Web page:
Dr. Melanie Cree-Green is one of the few researchers in the country focusing on polycystic ovarian syndrome (PCOS) in adolescent girls and its negative side effects, which include menstrual cycle irregularities, male pattern hair growth, obesity, an increased risk of cardiovascular disease, fatty liver disease, type 2 diabetes and depression.
Dr. Cree-Green’s current research interests are in developing treatments to improve the relationship between sex steroids and metabolic disease. She is currently conducting 2 clinical trials of new treatments for PCOS, one with a nutritional supplement and one with a medication normally used for type 2 diabetes and weight loss. The purpose of Dr. Cree Green’s research is to better understand the conditions which occur in teenage girls with PCOS and if an interventions of exercise, diet or medication at an early age will help to mitigate the risk of developing heart disease and diabetes in these girls. Additionally, she founded a multidisciplinary PCOS clinic for these patients at Children’s Hospital Colorado in 2012, and continues to run this clinic today. This clinic is unique, and includes endocrinology, gynecology, dermatology, nutrition, psychology and specialized nursing all in one clinic visit. Dr. Cree-Green is also a medical advisor for the PCOS Challenge organization, a patient based organization for women with PCOS, and this year participated in PCOS Challenge lobbying in Washington D.C. with one of her patients to increase research funding and support to improve the lives for teens and women with PCOS.
BIRCWH project title: The role of hepatic lipogenesis in hepatic insulin resistance and beta-cell failure in obese girls with hyperandrogenism
Current research focus: The focus of my research is to understand contributors to insulin resistance, beta cell failure and hepatic steatosis in youth with endocrine diseases, primarily polycystic ovarian syndrome (PCOS), type 2 diabetes and type 1 diabetes. My PhD training is in the use of stable isotope tracer and MR spectroscopy and I continue to utilize these methods in my current clinical/translational research. My initial work was with Kristen Nadeau in youth with diabetes. My independent work has been in girls with PCOS. I have completed 3 cross-sectional trials enrolling for a longitudinal observational trial, a randomized, blinded, placebo controlled interventional cross-over trial and have just been funded with an RO1 to perform a longitudinal drug trial in PCOS. I also collaborate with investigators who have similar research questions in different populations including Bryan Bergman, Janet Snell-Burgeon and Stacey Simon. I am also working with Dr. Cecilia Diniz-Bien from Colorado School of Mines, and mathematicians at the NIH to adapt post-prandial models for the extrememinsulin resistance in our youth with collaborators at UT southwestern to do the same for isotopomer methodologies.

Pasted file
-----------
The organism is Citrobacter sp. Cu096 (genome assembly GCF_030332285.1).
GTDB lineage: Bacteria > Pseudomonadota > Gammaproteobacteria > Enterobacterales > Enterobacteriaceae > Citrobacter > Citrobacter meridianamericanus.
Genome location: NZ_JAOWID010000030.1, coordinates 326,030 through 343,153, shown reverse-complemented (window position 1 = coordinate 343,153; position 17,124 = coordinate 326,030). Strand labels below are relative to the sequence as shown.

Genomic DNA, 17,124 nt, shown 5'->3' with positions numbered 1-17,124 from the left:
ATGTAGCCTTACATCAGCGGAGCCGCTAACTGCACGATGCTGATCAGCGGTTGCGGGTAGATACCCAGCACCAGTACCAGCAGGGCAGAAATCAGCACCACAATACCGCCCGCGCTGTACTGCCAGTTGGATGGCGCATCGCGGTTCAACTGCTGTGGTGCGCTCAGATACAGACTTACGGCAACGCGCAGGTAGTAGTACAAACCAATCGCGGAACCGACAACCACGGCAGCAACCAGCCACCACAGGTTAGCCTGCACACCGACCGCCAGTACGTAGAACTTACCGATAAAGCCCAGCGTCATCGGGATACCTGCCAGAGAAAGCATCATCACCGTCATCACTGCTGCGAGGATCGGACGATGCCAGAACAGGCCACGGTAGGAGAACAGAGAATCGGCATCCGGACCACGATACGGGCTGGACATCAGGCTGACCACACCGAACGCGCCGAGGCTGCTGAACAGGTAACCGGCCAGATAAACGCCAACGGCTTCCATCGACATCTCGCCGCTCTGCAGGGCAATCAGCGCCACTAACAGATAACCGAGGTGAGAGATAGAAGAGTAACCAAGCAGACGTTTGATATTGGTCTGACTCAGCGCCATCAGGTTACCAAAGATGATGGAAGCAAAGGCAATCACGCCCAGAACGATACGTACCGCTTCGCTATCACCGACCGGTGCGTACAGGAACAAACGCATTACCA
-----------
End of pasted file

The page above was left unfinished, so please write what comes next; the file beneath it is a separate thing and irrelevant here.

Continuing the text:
How Dr. Cree-Green became interested in this work: I have a long standing interest in gender inequality and have sought personal and professional opportunities to mitigate gender disparities. My history of advocating for women's issues began after personally facing inequalities in high school when I learned that my sports teams did not receive the same funding as the boys teams. This motivated me to seek more formal training in gender bias, and I pursued my undergraduate training at Bryn Mawr College, and all-women's Seven Sister College. I have continued to coach girls sports teams and support equality efforts such as creating a parenting elective for pediatric residency at the Children's Hospital Colorado. Professionally, I have focused my clinical training in women's health, and more specifically, polycystic ovary syndrome (PCOS). I founded the most extensive multi-disciplinary clinic for youth in the country in 2012 and my research focus has been on understanding and developing new treatments for these girls.
Clinical significance of this research: PCOS affects 10-20% of women, but like many conditions that effect only women, is greatly understudied. Current treatments are the same as they were 30 years ago, despite the extensive co-morbidities associated with PCOS. I am working to improve all aspects of PCOS care, from clinical delivery, to regular screening for depression and development of new medication and dietary treatments.
Relevance of this work to women's health or sex/gender differences: PCOS affects women only, and increases the risk for diabetes, uterine cancer and depression, among other conditions. Treating PCOS can thus greatly affect the long-term physical and emotional health of many women.